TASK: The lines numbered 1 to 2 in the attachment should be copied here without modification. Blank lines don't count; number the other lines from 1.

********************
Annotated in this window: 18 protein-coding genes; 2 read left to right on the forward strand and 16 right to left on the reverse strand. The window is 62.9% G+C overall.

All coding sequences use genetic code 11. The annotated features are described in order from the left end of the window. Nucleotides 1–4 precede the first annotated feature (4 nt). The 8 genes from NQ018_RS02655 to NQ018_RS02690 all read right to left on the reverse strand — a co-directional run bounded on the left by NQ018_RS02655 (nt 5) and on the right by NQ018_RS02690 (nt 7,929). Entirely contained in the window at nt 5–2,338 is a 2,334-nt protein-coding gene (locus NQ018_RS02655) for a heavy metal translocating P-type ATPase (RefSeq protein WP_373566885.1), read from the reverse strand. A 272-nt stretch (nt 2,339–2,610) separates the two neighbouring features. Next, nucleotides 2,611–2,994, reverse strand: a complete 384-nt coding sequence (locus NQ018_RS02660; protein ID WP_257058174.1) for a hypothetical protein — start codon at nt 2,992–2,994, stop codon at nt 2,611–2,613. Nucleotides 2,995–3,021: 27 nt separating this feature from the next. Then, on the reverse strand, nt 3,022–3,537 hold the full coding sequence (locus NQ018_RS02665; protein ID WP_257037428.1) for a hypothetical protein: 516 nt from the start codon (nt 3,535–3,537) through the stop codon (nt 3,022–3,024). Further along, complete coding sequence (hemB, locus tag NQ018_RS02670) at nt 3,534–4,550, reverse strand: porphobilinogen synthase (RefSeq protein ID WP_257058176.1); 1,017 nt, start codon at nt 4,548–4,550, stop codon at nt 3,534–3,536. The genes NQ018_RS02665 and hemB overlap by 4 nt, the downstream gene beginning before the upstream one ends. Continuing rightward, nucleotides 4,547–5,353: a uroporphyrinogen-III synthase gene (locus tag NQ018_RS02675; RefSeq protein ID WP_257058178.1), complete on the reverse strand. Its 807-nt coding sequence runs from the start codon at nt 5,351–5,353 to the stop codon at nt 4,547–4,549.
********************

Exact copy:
Annotated in this window: 18 protein-coding genes; 2 read left to right on the forward strand and 16 right to left on the reverse strand. The window is 62.9% G+C overall.

All coding sequences use genetic code 11. The annotated features are described in order from the left end of the window. Nucleotides 1–4 precede the first annotated feature (4 nt). The 8 genes from NQ018_RS02655 to NQ018_RS02690 all read right to left on the reverse strand — a co-directional run bounded on the left by NQ018_RS02655 (nt 5) and on the right by NQ018_RS02690 (nt 7,929). Entirely contained in the window at nt 5–2,338 is a 2,334-nt protein-coding gene (locus NQ018_RS02655) for a heavy metal translocating P-type ATPase (RefSeq protein WP_373566885.1), read from the reverse strand. A 272-nt stretch (nt 2,339–2,610) separates the two neighbouring features. Next, nucleotides 2,611–2,994, reverse strand: a complete 384-nt coding sequence (locus NQ018_RS02660; protein ID WP_257058174.1) for a hypothetical protein — start codon at nt 2,992–2,994, stop codon at nt 2,611–2,613. Nucleotides 2,995–3,021: 27 nt separating this feature from the next. Then, on the reverse strand, nt 3,022–3,537 hold the full coding sequence (locus NQ018_RS02665; protein ID WP_257037428.1) for a hypothetical protein: 516 nt from the start codon (nt 3,535–3,537) through the stop codon (nt 3,022–3,024). Further along, complete coding sequence (hemB, locus tag NQ018_RS02670) at nt 3,534–4,550, reverse strand: porphobilinogen synthase (RefSeq protein ID WP_257058176.1); 1,017 nt, start codon at nt 4,548–4,550, stop codon at nt 3,534–3,536. The genes NQ018_RS02665 and hemB overlap by 4 nt, the downstream gene beginning before the upstream one ends. Continuing rightward, nucleotides 4,547–5,353: a uroporphyrinogen-III synthase gene (locus tag NQ018_RS02675; RefSeq protein ID WP_257058178.1), complete on the reverse strand. Its 807-nt coding sequence runs from the start codon at nt 5,351–5,353 to the stop codon at nt 4,547–4,549.